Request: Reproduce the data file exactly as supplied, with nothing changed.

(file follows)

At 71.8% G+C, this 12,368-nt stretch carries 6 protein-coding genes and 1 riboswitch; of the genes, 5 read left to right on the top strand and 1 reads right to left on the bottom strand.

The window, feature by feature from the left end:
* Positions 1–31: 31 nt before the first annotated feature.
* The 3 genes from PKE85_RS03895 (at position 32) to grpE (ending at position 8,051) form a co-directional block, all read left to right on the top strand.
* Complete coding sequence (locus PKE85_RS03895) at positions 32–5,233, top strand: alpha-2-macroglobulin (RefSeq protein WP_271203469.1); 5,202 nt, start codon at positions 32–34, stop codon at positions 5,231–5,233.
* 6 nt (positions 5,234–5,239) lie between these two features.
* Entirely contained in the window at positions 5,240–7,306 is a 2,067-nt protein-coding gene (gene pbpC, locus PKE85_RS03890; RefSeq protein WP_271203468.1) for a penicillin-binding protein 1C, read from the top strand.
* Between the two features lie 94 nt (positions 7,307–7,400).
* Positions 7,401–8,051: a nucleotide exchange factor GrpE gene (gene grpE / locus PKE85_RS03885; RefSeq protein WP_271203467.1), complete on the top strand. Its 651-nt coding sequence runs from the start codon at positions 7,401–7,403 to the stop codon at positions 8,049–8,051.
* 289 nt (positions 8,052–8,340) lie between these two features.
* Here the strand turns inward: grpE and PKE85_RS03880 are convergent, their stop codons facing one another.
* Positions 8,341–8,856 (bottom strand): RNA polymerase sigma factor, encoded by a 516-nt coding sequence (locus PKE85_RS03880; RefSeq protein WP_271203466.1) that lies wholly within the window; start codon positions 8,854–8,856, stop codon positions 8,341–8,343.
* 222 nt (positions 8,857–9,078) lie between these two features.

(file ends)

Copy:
At 71.8% G+C, this 12,368-nt stretch carries 6 protein-coding genes and 1 riboswitch; of the genes, 5 read left to right on the top strand and 1 reads right to left on the bottom strand.

The window, feature by feature from the left end:
* Positions 1–31: 31 nt before the first annotated feature.
* The 3 genes from PKE85_RS03895 (at position 32) to grpE (ending at position 8,051) form a co-directional block, all read left to right on the top strand.
* Complete coding sequence (locus PKE85_RS03895) at positions 32–5,233, top strand: alpha-2-macroglobulin (RefSeq protein WP_271203469.1); 5,202 nt, start codon at positions 32–34, stop codon at positions 5,231–5,233.
* 6 nt (positions 5,234–5,239) lie between these two features.
* Entirely contained in the window at positions 5,240–7,306 is a 2,067-nt protein-coding gene (gene pbpC, locus PKE85_RS03890; RefSeq protein WP_271203468.1) for a penicillin-binding protein 1C, read from the top strand.
* Between the two features lie 94 nt (positions 7,307–7,400).
* Positions 7,401–8,051: a nucleotide exchange factor GrpE gene (gene grpE / locus PKE85_RS03885; RefSeq protein WP_271203467.1), complete on the top strand. Its 651-nt coding sequence runs from the start codon at positions 7,401–7,403 to the stop codon at positions 8,049–8,051.
* 289 nt (positions 8,052–8,340) lie between these two features.
* Here the strand turns inward: grpE and PKE85_RS03880 are convergent, their stop codons facing one another.
* Positions 8,341–8,856 (bottom strand): RNA polymerase sigma factor, encoded by a 516-nt coding sequence (locus PKE85_RS03880; RefSeq protein WP_271203466.1) that lies wholly within the window; start codon positions 8,854–8,856, stop codon positions 8,341–8,343.
* 222 nt (positions 8,857–9,078) lie between these two features.